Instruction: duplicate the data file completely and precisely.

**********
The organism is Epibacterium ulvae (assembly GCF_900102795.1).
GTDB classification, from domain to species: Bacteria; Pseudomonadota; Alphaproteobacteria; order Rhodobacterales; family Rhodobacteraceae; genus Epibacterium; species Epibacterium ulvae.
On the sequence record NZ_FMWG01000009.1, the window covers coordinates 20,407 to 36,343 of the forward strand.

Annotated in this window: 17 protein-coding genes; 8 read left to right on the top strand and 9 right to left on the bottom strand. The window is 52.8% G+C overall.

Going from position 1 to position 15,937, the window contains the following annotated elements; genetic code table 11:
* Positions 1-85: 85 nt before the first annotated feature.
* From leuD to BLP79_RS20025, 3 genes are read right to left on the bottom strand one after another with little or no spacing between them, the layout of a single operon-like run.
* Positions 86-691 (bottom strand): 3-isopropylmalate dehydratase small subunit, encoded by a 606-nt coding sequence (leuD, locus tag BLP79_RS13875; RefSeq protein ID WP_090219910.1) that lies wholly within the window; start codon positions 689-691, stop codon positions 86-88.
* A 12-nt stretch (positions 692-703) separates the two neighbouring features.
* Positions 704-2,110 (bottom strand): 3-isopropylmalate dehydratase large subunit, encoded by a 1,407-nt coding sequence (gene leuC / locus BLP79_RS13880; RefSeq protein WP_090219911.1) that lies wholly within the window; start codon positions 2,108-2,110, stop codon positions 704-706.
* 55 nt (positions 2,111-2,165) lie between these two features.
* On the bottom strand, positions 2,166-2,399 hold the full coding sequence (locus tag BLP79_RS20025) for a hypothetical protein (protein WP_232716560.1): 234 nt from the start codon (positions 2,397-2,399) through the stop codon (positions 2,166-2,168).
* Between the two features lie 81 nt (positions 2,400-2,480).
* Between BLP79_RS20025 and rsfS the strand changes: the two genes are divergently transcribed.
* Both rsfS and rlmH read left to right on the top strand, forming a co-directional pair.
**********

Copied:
The organism is Epibacterium ulvae (assembly GCF_900102795.1).
GTDB classification, from domain to species: Bacteria; Pseudomonadota; Alphaproteobacteria; order Rhodobacterales; family Rhodobacteraceae; genus Epibacterium; species Epibacterium ulvae.
On the sequence record NZ_FMWG01000009.1, the window covers coordinates 20,407 to 36,343 of the forward strand.

Annotated in this window: 17 protein-coding genes; 8 read left to right on the top strand and 9 right to left on the bottom strand. The window is 52.8% G+C overall.

Going from position 1 to position 15,937, the window contains the following annotated elements; genetic code table 11:
* Positions 1-85: 85 nt before the first annotated feature.
* From leuD to BLP79_RS20025, 3 genes are read right to left on the bottom strand one after another with little or no spacing between them, the layout of a single operon-like run.
* Positions 86-691 (bottom strand): 3-isopropylmalate dehydratase small subunit, encoded by a 606-nt coding sequence (leuD, locus tag BLP79_RS13875; RefSeq protein ID WP_090219910.1) that lies wholly within the window; start codon positions 689-691, stop codon positions 86-88.
* A 12-nt stretch (positions 692-703) separates the two neighbouring features.
* Positions 704-2,110 (bottom strand): 3-isopropylmalate dehydratase large subunit, encoded by a 1,407-nt coding sequence (gene leuC / locus BLP79_RS13880; RefSeq protein WP_090219911.1) that lies wholly within the window; start codon positions 2,108-2,110, stop codon positions 704-706.
* 55 nt (positions 2,111-2,165) lie between these two features.
* On the bottom strand, positions 2,166-2,399 hold the full coding sequence (locus tag BLP79_RS20025) for a hypothetical protein (protein WP_232716560.1): 234 nt from the start codon (positions 2,397-2,399) through the stop codon (positions 2,166-2,168).
* Between the two features lie 81 nt (positions 2,400-2,480).
* Between BLP79_RS20025 and rsfS the strand changes: the two genes are divergently transcribed.
* Both rsfS and rlmH read left to right on the top strand, forming a co-directional pair.